The largest island in the Bahamas, Andros is also one of the least densely populated. Among its most remarkable features is the largest number of blue holes, both oceanic and inland, as well as the third largest barrier reef, in the world. With challenging blue holes and cave and cavern systems in conjunction with deep walls just offshore, Andros is at the heart of Bahamian adventure diving.

The island is divided into three areas by what are called bights, and the land is covered with vast tracts of pine forest bordering small seaside villages. To the west lay shallow mangrove and coral flats inhabited by bonefish, grunts, snapper, lobster, crab and a host of other adult and juvenile marine creatures. Skirting the eastern shore is 120 miles of shallow reefs and both vertical and sloping walls stretching from the north to the south end of the island.

Andros is also home to the mysterious Lusca, a dragon-like creature inhabiting landlocked blue holes (sharing space with delicate and reclusive mermaids) and a mischievous forest dweller called the Chickcharnie - or so says local lore. Legends not withstanding, Andros has long been a focal point for divers since it is home to the oldest dive operation in the islands.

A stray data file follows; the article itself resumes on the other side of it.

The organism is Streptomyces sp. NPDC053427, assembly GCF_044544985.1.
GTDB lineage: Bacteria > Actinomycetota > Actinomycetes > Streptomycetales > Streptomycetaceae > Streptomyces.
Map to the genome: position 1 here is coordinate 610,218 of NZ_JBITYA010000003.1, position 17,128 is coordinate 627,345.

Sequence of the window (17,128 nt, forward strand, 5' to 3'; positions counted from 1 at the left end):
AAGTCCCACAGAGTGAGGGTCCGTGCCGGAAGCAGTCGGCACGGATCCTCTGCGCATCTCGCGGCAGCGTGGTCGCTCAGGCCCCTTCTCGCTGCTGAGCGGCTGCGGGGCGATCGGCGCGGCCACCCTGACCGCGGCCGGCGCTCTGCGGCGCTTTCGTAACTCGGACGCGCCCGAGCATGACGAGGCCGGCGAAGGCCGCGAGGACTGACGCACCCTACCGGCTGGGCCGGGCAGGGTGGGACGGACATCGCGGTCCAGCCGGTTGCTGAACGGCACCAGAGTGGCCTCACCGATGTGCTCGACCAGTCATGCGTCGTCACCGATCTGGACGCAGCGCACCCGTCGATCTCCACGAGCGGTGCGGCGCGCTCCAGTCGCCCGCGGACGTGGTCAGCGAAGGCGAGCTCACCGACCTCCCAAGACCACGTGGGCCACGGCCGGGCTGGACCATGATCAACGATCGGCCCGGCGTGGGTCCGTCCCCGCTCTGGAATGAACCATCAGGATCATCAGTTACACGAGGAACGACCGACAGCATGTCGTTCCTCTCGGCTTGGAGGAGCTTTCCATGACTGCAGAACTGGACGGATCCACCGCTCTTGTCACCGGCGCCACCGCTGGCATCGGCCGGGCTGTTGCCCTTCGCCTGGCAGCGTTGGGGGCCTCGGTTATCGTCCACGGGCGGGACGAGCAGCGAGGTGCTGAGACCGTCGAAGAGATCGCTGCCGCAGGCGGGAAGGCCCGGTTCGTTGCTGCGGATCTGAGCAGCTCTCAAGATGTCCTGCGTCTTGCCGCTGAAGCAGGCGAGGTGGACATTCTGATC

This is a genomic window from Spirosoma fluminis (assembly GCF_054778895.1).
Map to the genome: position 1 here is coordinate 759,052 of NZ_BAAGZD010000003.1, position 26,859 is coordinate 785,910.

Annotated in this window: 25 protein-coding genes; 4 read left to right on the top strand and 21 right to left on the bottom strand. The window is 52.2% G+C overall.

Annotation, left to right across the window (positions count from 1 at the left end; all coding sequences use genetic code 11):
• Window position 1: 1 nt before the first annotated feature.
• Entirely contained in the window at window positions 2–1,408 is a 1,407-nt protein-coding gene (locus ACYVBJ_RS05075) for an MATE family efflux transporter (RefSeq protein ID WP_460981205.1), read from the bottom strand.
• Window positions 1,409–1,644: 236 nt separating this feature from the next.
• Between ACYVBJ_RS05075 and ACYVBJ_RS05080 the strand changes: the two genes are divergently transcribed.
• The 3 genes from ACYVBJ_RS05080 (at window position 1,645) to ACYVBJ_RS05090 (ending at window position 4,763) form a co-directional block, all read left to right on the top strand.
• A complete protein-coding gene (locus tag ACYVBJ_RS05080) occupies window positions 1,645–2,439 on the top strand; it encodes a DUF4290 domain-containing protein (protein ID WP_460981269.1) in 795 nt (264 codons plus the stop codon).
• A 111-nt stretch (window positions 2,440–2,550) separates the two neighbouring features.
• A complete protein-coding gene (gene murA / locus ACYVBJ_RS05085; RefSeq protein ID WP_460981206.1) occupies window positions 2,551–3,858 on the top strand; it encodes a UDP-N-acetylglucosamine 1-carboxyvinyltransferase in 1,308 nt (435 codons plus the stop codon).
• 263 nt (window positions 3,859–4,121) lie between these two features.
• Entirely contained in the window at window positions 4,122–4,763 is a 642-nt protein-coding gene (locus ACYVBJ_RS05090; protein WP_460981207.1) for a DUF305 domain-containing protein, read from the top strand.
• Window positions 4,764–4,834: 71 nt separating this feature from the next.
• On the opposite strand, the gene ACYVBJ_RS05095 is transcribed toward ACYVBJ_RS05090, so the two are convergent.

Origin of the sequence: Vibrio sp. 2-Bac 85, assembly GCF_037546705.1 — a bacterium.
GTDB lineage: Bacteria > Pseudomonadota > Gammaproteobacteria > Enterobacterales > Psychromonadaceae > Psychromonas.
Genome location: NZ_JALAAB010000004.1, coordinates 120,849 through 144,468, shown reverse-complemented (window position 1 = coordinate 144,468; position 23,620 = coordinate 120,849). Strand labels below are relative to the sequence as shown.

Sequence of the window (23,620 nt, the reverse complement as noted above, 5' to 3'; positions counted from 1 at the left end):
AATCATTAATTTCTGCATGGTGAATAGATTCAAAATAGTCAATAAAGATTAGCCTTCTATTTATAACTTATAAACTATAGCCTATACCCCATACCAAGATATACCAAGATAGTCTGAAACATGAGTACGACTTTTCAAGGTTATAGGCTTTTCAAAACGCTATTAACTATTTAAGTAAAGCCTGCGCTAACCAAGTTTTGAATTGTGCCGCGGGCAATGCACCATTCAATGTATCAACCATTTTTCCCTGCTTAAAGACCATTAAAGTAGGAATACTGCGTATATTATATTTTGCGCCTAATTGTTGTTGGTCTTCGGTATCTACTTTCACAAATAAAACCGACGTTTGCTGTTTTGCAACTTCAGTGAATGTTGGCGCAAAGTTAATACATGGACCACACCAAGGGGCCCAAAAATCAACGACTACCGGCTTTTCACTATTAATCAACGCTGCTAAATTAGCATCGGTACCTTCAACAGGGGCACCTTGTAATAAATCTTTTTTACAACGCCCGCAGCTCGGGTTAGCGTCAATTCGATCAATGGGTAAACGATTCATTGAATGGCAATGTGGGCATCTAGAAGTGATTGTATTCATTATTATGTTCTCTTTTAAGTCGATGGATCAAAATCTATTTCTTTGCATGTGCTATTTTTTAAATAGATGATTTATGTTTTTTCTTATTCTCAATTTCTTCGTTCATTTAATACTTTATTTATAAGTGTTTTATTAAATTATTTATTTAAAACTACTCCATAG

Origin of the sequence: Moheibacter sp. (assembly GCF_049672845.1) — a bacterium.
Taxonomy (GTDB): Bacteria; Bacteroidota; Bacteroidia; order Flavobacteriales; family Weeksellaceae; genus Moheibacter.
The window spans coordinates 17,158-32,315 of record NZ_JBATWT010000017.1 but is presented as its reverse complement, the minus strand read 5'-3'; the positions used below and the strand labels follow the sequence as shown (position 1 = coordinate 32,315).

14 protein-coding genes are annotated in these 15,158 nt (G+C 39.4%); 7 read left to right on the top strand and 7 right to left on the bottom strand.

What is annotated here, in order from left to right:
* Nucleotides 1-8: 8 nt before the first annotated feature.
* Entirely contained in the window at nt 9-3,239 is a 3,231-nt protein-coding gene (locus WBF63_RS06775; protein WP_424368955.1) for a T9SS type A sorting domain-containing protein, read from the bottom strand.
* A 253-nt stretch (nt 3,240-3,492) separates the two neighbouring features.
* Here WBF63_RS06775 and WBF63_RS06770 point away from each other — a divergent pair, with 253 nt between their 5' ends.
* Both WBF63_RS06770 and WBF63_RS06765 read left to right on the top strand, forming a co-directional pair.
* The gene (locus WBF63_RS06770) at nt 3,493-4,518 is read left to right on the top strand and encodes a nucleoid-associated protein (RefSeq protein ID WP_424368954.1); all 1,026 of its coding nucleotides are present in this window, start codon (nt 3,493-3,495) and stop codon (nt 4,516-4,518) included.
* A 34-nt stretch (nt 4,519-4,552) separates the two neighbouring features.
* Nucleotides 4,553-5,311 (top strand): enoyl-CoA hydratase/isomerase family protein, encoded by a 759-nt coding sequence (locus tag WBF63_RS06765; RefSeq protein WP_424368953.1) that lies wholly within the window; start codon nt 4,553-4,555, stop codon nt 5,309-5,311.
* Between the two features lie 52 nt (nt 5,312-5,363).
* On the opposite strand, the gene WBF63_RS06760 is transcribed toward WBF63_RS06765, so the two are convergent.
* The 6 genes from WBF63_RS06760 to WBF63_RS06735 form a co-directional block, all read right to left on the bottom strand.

To the near north of Andros are the Berry Islands, a classic fishing and diving destination. Currently, there is not an active dive operation here, which is unfortunate since the diving is undeniably excellent, both on shallow reefs as well as on deep walls. Chub Cay has historically been the focus of Berry Island diving. There is little doubt a dive operation will be established on the island in the near future.